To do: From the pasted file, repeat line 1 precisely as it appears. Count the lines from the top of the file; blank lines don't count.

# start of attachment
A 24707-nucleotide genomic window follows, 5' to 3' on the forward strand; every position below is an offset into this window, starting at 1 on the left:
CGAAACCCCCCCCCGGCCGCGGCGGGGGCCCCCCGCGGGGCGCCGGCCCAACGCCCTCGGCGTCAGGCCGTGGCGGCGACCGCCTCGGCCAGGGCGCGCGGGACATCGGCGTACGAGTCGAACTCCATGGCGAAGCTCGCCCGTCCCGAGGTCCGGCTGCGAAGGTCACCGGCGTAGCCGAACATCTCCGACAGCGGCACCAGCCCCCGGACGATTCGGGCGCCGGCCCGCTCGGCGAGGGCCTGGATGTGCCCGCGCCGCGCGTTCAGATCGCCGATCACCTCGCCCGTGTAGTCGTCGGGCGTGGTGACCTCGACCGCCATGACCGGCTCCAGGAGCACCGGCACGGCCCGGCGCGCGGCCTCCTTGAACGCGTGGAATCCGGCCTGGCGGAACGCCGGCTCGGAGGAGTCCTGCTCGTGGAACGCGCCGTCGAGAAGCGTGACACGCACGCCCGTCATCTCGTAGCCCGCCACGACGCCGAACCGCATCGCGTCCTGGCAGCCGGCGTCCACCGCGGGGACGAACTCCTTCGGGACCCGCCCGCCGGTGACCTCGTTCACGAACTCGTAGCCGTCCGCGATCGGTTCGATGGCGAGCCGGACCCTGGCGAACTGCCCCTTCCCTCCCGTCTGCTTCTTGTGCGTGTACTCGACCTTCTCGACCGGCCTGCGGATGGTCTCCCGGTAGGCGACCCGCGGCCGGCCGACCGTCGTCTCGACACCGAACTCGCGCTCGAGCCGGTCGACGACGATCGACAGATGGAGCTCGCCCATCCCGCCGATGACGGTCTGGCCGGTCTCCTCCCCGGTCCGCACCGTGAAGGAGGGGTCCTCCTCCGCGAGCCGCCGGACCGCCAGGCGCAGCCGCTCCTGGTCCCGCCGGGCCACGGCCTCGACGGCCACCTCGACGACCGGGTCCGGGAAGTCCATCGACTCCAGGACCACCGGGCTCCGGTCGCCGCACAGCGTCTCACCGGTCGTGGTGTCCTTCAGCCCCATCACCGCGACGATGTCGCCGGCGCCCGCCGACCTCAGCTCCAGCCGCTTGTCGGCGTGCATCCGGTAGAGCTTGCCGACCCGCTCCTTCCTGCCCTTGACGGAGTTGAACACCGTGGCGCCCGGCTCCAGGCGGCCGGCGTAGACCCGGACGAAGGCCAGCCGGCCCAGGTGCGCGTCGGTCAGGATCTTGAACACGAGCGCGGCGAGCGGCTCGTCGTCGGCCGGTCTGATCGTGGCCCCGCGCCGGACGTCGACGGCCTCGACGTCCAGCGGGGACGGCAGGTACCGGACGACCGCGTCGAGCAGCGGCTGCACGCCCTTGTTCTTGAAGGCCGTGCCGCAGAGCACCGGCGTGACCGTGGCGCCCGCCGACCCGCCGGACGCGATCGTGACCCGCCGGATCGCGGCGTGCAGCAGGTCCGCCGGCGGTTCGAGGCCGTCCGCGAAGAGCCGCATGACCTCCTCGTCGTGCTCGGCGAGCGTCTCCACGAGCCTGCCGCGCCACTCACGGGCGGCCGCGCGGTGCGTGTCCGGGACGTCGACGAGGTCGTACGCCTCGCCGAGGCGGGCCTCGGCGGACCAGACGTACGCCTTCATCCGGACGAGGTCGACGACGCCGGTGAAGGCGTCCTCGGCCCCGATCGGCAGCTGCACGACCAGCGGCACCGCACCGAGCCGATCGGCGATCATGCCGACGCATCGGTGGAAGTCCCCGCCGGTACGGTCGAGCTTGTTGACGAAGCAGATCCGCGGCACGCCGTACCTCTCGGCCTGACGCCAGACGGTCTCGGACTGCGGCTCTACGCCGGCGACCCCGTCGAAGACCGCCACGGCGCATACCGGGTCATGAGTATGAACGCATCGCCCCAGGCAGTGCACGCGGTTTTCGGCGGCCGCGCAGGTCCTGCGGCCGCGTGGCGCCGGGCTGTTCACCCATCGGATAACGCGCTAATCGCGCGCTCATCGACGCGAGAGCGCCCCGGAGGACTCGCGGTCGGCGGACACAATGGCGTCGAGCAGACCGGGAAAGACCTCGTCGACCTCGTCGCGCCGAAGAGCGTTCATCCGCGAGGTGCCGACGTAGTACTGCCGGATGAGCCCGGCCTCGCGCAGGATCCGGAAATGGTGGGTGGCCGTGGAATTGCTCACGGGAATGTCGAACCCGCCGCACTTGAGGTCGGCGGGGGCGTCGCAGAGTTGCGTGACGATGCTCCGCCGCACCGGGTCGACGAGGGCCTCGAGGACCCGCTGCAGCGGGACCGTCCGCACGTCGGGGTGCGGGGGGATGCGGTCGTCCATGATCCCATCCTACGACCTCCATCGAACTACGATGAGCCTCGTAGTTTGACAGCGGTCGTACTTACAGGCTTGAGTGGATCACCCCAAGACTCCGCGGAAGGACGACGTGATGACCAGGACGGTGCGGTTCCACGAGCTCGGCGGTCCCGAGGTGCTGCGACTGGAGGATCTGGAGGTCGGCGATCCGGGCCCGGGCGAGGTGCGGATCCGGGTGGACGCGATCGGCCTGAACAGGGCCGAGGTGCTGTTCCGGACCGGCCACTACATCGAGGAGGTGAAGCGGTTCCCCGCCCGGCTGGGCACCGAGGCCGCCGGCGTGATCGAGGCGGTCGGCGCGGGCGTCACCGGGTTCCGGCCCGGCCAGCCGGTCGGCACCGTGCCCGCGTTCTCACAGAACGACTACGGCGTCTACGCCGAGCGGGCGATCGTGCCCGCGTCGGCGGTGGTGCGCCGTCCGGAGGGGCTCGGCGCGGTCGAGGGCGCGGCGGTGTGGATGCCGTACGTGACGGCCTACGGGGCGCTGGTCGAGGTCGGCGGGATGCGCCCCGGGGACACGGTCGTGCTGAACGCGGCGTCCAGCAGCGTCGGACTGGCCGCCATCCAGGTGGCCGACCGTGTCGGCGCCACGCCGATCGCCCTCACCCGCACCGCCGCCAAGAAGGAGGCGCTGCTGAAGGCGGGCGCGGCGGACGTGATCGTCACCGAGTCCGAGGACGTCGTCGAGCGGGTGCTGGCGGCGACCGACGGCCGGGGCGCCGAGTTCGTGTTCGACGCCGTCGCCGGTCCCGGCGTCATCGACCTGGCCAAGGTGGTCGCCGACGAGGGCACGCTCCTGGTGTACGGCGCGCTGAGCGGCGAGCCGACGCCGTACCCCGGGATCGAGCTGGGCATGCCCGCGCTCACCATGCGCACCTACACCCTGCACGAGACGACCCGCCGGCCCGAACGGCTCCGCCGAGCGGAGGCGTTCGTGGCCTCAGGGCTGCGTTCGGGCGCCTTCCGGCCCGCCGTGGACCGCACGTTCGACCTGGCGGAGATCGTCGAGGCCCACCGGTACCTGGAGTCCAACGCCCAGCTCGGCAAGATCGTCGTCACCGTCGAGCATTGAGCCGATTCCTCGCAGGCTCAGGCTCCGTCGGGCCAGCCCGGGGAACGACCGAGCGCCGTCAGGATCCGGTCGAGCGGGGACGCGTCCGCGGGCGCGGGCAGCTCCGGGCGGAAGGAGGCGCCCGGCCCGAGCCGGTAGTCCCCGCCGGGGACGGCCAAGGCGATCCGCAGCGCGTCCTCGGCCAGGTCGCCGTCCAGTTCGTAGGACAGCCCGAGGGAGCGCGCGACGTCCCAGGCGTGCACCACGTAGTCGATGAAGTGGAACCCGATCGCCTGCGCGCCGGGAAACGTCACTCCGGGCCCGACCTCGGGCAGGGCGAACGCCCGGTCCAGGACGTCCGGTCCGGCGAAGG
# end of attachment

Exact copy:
A 24707-nucleotide genomic window follows, 5' to 3' on the forward strand; every position below is an offset into this window, starting at 1 on the left: